Finally, you can use case studies to feature the work and results of customers and peers that your audience can learn from. Since case studies can be produced based on interviews, it’s another excellent option for scenarios where you’re looking to ask for minimal time from collaborators.
How to Identify and Secure Content Collaboration Partners
Alright! You’ve got some ideas and you’re excited to get started, but don’t start reaching out to collaborators just yet. A successful content collaboration requires alignment between the collaborators and the content, so think about that first.
Identifying Potential Collaborators
The first step of choosing a content collaboration is thinking about who you’ll be partnering on the project with. Will you be bringing in other teams from your organization, subject matter experts and influencers from multiple brands, or partnering closely with one complementary company?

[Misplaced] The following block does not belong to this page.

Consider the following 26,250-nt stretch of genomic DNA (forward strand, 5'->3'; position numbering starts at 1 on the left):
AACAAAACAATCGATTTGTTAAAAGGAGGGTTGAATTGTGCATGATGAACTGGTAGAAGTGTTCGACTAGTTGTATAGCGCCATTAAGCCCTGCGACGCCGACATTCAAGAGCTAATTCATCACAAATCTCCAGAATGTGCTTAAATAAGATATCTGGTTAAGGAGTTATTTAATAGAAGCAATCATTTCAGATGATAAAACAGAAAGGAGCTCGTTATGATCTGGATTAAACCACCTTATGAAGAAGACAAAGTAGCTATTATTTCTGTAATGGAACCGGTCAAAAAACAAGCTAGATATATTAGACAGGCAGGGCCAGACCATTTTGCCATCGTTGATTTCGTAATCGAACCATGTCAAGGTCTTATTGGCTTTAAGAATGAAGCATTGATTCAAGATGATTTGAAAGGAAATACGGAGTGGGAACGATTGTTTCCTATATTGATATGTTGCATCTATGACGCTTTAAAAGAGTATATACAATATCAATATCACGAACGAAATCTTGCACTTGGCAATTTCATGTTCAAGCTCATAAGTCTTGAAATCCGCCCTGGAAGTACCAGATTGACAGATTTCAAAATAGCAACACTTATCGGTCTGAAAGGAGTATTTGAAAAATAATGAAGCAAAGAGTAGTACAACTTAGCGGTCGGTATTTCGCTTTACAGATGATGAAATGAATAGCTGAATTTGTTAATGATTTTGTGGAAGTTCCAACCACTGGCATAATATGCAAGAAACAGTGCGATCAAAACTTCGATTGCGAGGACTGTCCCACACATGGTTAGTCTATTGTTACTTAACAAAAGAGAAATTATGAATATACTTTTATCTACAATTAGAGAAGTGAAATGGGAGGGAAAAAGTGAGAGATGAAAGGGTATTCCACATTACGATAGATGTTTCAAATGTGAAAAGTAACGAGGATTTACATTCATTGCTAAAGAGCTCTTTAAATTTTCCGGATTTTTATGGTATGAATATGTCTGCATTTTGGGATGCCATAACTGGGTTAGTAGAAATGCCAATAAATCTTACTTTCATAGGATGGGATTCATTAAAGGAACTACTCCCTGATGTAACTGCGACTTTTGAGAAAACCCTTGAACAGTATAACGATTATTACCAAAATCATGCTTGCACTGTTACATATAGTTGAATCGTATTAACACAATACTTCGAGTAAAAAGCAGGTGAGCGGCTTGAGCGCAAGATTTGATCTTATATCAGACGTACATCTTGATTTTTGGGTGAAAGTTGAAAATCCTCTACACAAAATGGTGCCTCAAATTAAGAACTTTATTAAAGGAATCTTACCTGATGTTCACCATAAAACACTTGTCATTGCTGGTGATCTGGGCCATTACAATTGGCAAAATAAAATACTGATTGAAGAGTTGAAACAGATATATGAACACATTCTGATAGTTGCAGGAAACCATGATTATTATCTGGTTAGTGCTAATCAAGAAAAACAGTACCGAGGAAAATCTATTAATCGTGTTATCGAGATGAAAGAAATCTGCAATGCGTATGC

Establishing Goals and Ideas
Deciding what kind of partners you want to collaborate with also requires thinking about what your goals for the collaboration are in the first place. Think about your current goals, what else you’re working on, and who will be responsible for executing different parts of the project.
Partnering with one company for a research project is ideal for different scenarios than having to interview a series of experts.
How to Execute Collaborative Content
Once you’ve established a rough idea and landed at least one collaborator, here’s how you can put your idea into action.
Step 1: Choose Your Collaboration Tool
Before anything else, decide what tool you’re using to organize the project. Every other step will include creating assets and deliverables and having conversations. You’ll want to have a place to store all that from the very start.
Step 2: Write a Creative Brief
One legitimate concern with group work is keeping everyone on the same page throughout the entire project. A creative brief will do wonders for accomplishing that.